“Okay, class is done.” No reaction.
“Class has ended. The end.” I make a chopping movement with my hands. Still no reaction.
I point to the clock. “Class is finished.” Still, 39 faces peer blankly back at me.
“Class is over,” I try again. As if by magic, the students collectively murmur out “OH”s. This is the phrase they’re used to hearing. This they understand.
I’ve always loved teaching. There’s something incredible in watching someone’s eyes light up when they get it. When the puzzle pieces fit together and they suddenly understand. When things just make sense.
Getting there, though, is the difficult part. Because it’s not about just teaching –it’s about teaching well. How can you lesson plan a harmony of fun and serious with even the most tedious of topics? How can you make brute memorization entertaining? How can you teach a class as interestingly as possible? Most importantly, how can you encourage students to want to learn?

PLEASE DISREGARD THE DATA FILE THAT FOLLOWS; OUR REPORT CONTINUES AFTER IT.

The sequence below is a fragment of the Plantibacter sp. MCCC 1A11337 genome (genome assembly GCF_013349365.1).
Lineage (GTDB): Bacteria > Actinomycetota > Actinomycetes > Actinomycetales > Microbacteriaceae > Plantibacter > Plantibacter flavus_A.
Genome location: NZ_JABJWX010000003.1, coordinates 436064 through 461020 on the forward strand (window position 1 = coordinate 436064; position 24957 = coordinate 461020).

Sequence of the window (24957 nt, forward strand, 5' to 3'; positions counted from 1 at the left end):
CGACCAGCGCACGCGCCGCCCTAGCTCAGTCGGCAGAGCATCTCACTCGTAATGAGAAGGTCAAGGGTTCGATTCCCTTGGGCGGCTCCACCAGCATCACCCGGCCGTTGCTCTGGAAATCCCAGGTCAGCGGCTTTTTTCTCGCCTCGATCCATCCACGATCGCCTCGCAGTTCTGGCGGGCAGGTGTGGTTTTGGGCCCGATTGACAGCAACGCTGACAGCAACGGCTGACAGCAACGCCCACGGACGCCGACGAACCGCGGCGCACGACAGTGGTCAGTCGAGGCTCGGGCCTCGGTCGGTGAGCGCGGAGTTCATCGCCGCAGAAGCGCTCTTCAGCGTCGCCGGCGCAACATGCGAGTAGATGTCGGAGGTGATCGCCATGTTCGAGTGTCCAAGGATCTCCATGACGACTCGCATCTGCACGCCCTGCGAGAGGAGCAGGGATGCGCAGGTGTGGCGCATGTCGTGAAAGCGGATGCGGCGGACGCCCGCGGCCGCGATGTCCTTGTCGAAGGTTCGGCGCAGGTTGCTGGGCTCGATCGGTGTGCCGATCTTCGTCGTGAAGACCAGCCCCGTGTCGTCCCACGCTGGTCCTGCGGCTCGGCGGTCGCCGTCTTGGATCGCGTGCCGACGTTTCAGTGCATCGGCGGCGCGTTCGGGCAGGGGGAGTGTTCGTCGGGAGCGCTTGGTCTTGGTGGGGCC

Teaching English at Dandelion is challenging in all these ways and more. Part of it is the need to question the language I grew up with –asking why sentences are structured the way they are, why some verbs’ ending consonants are doubled in the past tense, etc.- and figuring out the best way to explain its irregularities. The most defining portion of the experience, though, is remembering the setting I’m in: the situations of my students, the context in which I teach them and the school at which we are volunteering at. Getting to know my classes outside of the classroom -through meals, field trips and sports- mean they’re no longer just bodies in a class. They’re kids I’ve gotten to learn about and learn from. They’re people I can match personal stories, histories and personalities to.
Which makes my job both more and less difficult. I’ve learned how to tailor teaching styles to my different classes and the students in them. But I’ve also become more personally invested in their success, and the great pressure on these classes to perform has been translated into a self-motivating pressure to teach all the better. And like a roller-coaster, there’s been good days, bad days and the in-betweens. It’s definitely a journey I’ve been learning and growing a lot from.
The chairs screech against the floor. My students stand up and chant their appreciation, as they do after each class, “Thank you, teacher. Teaching is hard. Teacher, goodbye.”
I’m still awkward every time it happens. Mainly because yes, teaching is hard. But so is being a student at Dandelion. And yes, it’s true, I am the teacher. But they’ve done a great deal of teaching me too.